U.S. Preventive Services Task Force is in the process of updating their recommendations for depression screening, now urging family physicians to regularly screen patients for depression. While the recommendation is for all
U.S. Preventive Services Task Force is in the process of updating their recommendations for depression screening, now urging family physicians to regularly screen patients for depression. While the recommendation is for all adults, it is especially important that pregnant and postpartum women be screened.
The panel recommends that doctors use standardized questionnaires that detect warning sign of the disorder. Patients who are concerned they might be depressed could also download the questionnaire from the internet and fill it out ahead of time before their appointment. Additionally, the form could be available in the waiting room for patients to fill out, which would minimize physician time.
Specifically, the USPSTF recommends that physicians use the commonly used Patient Health Questionnaire (PHQ-9), a list of 10 questions that focus on symptoms such as low energy, poor appetite, and sleep problems.
If a patient shows signs of depression, they would then be referred to a specialist for a full diagnosis and treatment, rather than having family physicians try to diagnose and treat the disorder themselves.
About 7 percent of US adults experience depression, however, many are never diagnosed and do not get treated.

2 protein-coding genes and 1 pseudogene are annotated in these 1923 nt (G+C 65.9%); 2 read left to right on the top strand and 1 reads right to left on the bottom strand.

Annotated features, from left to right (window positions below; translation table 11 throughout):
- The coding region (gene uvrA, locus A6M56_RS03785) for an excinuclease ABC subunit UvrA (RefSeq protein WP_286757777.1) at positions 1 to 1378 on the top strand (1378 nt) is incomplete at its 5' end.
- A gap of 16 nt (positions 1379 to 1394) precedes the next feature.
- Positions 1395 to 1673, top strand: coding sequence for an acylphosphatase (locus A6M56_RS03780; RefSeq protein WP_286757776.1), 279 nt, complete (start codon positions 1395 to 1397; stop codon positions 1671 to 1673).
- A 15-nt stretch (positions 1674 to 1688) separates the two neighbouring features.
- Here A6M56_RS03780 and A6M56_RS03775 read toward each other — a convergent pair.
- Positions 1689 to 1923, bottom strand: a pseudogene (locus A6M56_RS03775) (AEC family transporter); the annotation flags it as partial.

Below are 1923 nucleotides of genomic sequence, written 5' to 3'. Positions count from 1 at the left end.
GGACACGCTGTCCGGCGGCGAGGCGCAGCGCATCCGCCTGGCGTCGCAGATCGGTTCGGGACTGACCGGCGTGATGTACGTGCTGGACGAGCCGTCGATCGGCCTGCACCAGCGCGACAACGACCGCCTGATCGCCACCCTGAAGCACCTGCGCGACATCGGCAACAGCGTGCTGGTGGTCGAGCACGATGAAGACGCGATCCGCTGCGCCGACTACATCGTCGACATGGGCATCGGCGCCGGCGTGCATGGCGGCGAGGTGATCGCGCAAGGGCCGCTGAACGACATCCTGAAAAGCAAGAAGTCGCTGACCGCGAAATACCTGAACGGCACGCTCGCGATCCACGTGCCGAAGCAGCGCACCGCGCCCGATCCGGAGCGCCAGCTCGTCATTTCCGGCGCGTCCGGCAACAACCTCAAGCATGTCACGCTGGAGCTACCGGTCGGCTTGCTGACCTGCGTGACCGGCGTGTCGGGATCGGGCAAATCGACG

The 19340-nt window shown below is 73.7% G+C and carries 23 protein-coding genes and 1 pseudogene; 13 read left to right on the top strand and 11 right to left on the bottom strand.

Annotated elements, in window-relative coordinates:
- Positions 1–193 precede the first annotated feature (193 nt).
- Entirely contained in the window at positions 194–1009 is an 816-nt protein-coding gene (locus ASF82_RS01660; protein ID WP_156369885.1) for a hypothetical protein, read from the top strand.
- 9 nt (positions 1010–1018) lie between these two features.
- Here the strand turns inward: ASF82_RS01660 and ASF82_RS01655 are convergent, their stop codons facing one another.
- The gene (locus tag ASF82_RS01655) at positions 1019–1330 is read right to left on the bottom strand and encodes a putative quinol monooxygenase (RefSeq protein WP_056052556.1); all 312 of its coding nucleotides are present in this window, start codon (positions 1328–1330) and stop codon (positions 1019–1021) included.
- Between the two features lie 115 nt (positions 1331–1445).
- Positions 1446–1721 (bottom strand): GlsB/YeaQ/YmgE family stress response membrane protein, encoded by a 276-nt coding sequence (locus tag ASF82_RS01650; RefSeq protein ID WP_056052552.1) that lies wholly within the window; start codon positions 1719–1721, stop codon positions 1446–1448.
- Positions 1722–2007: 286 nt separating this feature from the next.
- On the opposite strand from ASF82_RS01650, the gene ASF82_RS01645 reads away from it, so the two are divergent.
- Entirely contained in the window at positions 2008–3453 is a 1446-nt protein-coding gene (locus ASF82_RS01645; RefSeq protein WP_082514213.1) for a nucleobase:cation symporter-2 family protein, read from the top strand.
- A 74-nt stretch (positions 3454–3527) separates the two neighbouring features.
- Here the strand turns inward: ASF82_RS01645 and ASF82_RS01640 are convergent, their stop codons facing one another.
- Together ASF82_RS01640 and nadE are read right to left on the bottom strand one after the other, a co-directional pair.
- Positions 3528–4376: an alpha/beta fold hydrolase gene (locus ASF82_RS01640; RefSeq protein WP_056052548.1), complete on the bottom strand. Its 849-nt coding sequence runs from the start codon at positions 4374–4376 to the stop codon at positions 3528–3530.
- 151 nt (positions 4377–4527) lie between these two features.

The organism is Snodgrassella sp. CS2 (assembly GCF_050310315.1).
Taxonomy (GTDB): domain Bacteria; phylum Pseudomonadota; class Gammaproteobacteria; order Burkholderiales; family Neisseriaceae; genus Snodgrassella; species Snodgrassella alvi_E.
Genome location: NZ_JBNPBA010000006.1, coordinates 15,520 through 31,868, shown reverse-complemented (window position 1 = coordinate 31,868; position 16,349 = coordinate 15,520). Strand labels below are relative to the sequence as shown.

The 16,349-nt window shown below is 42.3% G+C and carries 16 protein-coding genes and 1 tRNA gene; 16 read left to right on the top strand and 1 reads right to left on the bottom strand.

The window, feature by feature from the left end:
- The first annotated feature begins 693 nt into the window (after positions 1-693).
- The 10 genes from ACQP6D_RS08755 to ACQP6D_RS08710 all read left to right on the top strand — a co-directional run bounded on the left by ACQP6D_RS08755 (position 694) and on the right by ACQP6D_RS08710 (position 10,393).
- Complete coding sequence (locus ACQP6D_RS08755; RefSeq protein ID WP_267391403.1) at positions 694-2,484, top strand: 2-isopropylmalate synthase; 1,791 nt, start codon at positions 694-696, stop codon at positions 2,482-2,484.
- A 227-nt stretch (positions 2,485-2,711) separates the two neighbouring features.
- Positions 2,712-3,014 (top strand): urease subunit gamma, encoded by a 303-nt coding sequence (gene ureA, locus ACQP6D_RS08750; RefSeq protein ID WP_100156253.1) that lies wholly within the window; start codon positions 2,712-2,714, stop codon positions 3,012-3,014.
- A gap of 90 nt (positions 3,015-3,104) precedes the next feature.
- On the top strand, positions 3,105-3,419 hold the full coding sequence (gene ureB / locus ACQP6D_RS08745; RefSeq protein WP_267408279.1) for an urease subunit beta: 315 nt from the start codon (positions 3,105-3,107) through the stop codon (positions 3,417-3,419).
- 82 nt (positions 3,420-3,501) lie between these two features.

"Only about 25 percent of depression sufferers seek out professional help, but more than 90 percent will see a physician and present symptoms and signs that could be diagnosed," said Dr. Michael Yapko, a clinical psychologist and depression expert who is not on the task force.
The American Council on Science and Health's Senior Director of Medicine and Public Health, Dr. Gil Ross, added this: The majority of people suffering from depression even the most severe depression can get better with treatment. But the key is, making the diagnosis: clinical depression, while a devastating condition which robs the pleasure of life from its victims, is often not easily diagnosed, so these screening recommendations are going to be a major benefit. This advisory should be applied more generally than just to women who are pregnant or recently were, as depression knows no gender nor age boundaries.